Blue Sky Metropolis
Oct. 8, 2011–Jan. 9, 2012
Library, West Hall
The Aerospace Century in Southern California
GALLERY GUIDE • MEDIA
Southern California as we know it would not exist without aerospace, says Peter Westwick, professor of history at the University of Southern California. And he should know: Westwick is the director of the Aerospace History Project at The Huntington, a major initiative of the Huntington–USC Institute on California and the West that is documenting the history of the industry in Southern California.
See the first fruits of that project in a new exhibition co-curated by Westwick and Matthew Hersch, a postdoctoral fellow in history at USC. “Blue Sky Metropolis: The Aerospace Century in Southern California” opens Oct. 8 in the West Hall of the Library and continues through Jan. 9, 2012.
The exhibition traces the history of local aviation from the early days of barnstorming pilots through the Cold War space race and beyond. In the process, it documents the extraordinary metamorphosis of Southern California itself, transformed from a land of orange groves into a high-tech region.
Building a Northrop Delta, 1933. In the 1930s metal replaced wood as the main airplane material, changing manufacturing techniques. Huntington Library, Art Collections, and Botanical Gardens.
The aerospace century took flight in 1910, when the first international air meet held in the United States convened in Los Angeles. (Henry Huntington himself was one of the event’s boosters.) Hundreds of thousands of people showed up to watch miraculous new flying contraptions take to the air. The Los Angeles Times declared it “one of the greatest public events in the history of the West.”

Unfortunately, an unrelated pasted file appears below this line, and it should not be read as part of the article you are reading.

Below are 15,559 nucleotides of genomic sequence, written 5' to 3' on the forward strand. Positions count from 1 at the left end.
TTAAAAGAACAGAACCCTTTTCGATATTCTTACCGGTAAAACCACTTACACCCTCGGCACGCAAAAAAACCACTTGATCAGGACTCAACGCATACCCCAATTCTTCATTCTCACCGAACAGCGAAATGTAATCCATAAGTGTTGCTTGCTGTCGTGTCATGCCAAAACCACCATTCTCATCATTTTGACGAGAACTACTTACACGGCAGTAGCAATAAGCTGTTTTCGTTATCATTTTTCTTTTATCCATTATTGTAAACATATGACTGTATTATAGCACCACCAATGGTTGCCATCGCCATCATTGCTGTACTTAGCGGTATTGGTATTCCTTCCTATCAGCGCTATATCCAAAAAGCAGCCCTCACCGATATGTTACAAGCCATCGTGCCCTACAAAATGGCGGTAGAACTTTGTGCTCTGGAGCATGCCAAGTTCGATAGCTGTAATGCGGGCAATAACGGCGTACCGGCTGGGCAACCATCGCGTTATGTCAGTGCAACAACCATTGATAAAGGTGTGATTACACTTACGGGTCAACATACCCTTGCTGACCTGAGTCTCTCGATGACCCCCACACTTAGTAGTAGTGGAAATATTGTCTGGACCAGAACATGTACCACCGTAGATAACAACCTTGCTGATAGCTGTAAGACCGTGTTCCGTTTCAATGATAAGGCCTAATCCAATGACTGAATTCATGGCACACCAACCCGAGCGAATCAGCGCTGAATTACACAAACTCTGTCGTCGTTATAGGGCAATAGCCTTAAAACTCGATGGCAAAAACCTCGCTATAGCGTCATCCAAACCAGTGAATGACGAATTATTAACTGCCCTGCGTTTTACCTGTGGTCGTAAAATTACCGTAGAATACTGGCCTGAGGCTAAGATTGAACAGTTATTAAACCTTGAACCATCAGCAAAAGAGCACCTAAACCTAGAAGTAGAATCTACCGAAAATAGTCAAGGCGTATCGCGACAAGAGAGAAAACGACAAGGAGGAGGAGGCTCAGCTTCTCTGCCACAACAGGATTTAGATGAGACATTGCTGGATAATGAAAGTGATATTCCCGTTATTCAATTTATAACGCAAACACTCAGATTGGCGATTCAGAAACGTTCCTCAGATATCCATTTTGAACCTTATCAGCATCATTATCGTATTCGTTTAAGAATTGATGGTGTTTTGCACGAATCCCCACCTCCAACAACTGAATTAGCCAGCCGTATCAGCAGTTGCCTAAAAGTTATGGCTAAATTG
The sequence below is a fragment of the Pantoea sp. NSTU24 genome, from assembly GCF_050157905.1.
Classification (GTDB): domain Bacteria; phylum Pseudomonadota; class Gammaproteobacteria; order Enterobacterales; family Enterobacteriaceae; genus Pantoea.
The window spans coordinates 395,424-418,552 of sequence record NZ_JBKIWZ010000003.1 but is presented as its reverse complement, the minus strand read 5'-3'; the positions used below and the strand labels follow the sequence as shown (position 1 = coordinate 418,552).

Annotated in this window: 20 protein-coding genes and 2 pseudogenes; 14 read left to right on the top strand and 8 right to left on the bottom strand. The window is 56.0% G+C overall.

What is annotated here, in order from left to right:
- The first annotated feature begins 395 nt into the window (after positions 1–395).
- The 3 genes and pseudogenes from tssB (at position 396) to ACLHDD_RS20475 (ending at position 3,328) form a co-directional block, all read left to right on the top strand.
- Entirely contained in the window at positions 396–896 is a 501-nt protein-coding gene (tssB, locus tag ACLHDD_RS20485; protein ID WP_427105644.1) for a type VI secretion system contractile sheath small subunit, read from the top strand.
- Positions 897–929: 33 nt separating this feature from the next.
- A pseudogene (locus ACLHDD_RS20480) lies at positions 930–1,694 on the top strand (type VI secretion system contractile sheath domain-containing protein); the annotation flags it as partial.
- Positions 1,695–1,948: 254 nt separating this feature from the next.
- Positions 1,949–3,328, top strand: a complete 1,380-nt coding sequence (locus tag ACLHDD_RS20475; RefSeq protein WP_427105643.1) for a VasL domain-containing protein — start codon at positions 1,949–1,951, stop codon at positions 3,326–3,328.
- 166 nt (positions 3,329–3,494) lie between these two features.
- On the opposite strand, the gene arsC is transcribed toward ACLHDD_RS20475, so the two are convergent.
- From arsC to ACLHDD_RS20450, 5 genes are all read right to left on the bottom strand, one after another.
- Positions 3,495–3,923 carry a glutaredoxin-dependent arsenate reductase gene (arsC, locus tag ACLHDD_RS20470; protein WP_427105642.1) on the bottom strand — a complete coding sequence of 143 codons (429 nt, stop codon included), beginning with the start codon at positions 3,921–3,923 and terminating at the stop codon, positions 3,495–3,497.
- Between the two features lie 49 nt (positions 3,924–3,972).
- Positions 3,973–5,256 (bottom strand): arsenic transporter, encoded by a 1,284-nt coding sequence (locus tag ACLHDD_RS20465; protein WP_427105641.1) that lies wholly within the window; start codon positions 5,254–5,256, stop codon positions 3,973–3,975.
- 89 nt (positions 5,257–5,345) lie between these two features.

Much of the story of aviation is about the changing technology of flight, and “Blue Sky Metropolis” will trace how engineers and their employers moved from frame-and-fabric planes to jet aircraft to lunar landers. Heroic individualism extended to entrepreneurialism as businesses sprang up, employing a growing workforce of engineers and mechanics to make planes safer, faster, and more cost effective.
Wiley Post, Bill Parker, and Capt. Balderston (left to right) conferring with an
unidentified pilot wearing the sub-stratosphere suit, 1935. Post used the suit
to fly to an unofficial record of 55,000 feet. On a later flight, after a forced
landing, the alien-looking pressure suit alarmed local residents. Huntington
Library, Art Collections, and Botanical Gardens.
One of the region’s strongest selling points for aerospace was its environment: the clear blue skies and ample open spaces that were ideal for testing new aircraft. California also was home to a variety of other related industries, particularly petroleum, as well as to top-notch research universities and a large labor pool. Meanwhile, the creative and dynamic aeronautical community gave rise to innovations in other areas, such as surfboard design, hot-rodding, private aviation, and architecture.
Drawings and photographs on view in the exhibition show how the skeletons of planes and wings changed over time, from Lockheed’s Vega made of wood circa 1929 to its U-2 spy plane in the 1950s to its titanium SR-71 Blackbird in the 1960s. Among the works on display will be a number of materials from the collection of Ben Rich, who as director of the Lockheed Skunk Works oversaw the development of the F-117 Stealth fighter.
In addition to archival documents and images, the exhibition will feature a number of aerospace artifacts, including a rocket engine, early satellite prototypes, and a replica of an engineer’s desk with drawing implements, slide rules, notebooks, blue-prints, and other tools of the trade.
“Blue Sky Metropolis: The Aerospace Century in Southern California” is a part of the Aerospace History Project, an initiative of the Huntington-USC Institute on California and the West. The exhibition is made possible by the Robert F. Erburu Exhibition Endowment with additional support from Margaret and Will Hearst and Mr. and Mrs. Burton Basney, in loving memory of Harvey and Vera Christen.